Whatever sets of neurons are firing at any one time is what is generating our thoughts. One potential belief formed by the collection of unique idea associations could be that oranges can be dangerous. Hence whenever someone is throwing an orange up and down in their hand, we may fire thoughts of potentially being hit and accordingly feel anxious, while others may not have that response mechanism at all.

When we observe how our reactions are predetermined by our neuronets, we come to how important it is to question our automated emotional responses and explore alternate beliefs (thought generators) that will help us react in a desired way.

Infinite Choices
When we understand the enormous capacity of our brain to hold a diversity of beliefs associated with experiences, we realise that we have infinite choices. Yet our choices appear limited due to the existing belief-systems that are hooked into predetermined responses including the propensity to block new ways of thinking. We need to challenge these preconceived beliefs that shut out our choices passed down to us by insecure and mis-informed sources.

Taking what we already know as the truth and defending our beliefs without seeking to understand alternative ways of perceiving is a recipe for stagnation and consistent struggle. It is up to us to challenge our assumptions about what is possible in order to enjoy the freedom of the many choices of interpretation and reactions that exist in each moment.

Lets begin seeing our brain as a vital organ that is grossly under utilised. By exercising our mind through age old proven disciplines that help develop higher levels of insight with profound success, our intelligence will increase by our ability to learn and grasp new concepts. Therefore, rather than be enslaved to the outdated neuronets that keep us from breaking free from our unwanted situations.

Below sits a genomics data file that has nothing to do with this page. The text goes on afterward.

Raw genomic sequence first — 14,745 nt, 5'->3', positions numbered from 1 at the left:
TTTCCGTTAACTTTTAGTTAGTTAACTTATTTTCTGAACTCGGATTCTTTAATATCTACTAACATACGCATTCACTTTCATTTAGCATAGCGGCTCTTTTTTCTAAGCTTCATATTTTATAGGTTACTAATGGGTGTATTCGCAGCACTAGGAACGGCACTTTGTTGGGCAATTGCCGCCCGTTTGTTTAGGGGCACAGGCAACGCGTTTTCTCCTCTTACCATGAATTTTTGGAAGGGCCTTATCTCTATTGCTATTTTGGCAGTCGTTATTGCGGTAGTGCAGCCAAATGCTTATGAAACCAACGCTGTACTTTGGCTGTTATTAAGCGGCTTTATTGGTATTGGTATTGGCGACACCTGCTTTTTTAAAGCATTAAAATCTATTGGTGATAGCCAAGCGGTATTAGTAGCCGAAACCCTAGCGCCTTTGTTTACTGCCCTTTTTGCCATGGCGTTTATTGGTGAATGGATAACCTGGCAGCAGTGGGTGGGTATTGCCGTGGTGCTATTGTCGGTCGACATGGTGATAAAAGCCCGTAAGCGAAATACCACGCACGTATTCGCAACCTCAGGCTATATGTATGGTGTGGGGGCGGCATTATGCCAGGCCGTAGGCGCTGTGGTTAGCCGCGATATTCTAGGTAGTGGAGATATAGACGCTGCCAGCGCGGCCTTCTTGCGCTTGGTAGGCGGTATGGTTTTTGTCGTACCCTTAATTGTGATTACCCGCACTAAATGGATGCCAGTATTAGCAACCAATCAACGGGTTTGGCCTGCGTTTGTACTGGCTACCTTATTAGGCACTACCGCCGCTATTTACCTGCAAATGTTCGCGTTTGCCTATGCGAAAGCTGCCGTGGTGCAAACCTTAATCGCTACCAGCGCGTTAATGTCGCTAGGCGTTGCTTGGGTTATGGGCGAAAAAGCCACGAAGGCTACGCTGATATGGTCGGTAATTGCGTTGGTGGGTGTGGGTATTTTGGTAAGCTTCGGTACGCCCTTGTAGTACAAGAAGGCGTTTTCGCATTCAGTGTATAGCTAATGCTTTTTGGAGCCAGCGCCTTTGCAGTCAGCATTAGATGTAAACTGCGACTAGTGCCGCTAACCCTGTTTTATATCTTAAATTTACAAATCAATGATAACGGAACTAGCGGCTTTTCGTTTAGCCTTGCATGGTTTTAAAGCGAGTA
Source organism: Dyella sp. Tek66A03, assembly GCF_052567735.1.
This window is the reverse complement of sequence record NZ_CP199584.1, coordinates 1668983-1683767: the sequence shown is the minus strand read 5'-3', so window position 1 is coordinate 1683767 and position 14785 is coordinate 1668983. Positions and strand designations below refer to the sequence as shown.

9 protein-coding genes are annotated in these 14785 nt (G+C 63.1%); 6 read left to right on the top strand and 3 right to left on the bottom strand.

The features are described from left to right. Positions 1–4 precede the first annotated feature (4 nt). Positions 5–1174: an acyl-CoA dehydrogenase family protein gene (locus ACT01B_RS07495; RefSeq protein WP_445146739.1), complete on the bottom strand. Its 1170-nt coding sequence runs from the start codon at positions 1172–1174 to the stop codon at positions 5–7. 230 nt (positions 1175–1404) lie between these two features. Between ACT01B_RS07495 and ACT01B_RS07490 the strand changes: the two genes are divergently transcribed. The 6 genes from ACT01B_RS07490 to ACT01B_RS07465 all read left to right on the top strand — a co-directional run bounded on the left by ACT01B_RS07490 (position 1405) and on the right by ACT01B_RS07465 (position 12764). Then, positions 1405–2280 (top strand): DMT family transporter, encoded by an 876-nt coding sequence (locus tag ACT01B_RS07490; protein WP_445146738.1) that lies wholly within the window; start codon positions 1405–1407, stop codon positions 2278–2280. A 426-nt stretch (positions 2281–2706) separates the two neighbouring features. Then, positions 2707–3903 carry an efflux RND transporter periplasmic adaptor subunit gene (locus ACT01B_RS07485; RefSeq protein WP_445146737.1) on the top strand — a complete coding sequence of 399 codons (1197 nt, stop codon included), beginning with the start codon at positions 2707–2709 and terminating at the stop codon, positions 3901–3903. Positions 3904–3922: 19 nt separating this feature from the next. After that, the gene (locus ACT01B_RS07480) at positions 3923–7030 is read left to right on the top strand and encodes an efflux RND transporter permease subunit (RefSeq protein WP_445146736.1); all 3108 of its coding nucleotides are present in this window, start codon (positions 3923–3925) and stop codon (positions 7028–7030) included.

The moment we cease holding an outdated belief, the neuron connections of the neuronet begin to separate and new neuron connections form the new belief (new neuronet) that is aligned with the success we desire. This is the true meaning of changing one’s mind! The old way of thinking ceases to exist and therefore cannot tempt us into limiting ourselves ever again.

Ignite Your Mind
The more we use the mind, the more of it begins to ignite and develop. One of the most important disciplines to develop is mental focus. This is the ability to shut out all thoughts and focus only on the task or goal at hand. This requires patience and dedication, but the rewards are priceless. Go to www.mindpowercoach.com to access the powerful disciplines that will begin your journey of expanding your mind and becoming the genius you were destined to be!

In the MindPower Libary at http://www.mindpowercoach.com.au, you can have free access to parts 2, 3 and 4 of Your Beautiful Mind.